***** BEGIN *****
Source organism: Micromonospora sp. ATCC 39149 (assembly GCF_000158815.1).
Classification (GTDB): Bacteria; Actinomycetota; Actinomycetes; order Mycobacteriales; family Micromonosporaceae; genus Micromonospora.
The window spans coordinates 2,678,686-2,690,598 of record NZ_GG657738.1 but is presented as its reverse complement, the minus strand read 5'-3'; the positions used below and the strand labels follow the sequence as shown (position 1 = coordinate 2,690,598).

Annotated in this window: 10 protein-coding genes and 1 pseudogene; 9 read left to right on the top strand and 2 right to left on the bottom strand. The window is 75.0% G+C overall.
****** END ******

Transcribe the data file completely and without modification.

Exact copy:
Source organism: Micromonospora sp. ATCC 39149 (assembly GCF_000158815.1).
Classification (GTDB): Bacteria; Actinomycetota; Actinomycetes; order Mycobacteriales; family Micromonosporaceae; genus Micromonospora.
The window spans coordinates 2,678,686-2,690,598 of record NZ_GG657738.1 but is presented as its reverse complement, the minus strand read 5'-3'; the positions used below and the strand labels follow the sequence as shown (position 1 = coordinate 2,690,598).

Annotated in this window: 10 protein-coding genes and 1 pseudogene; 9 read left to right on the top strand and 2 right to left on the bottom strand. The window is 75.0% G+C overall.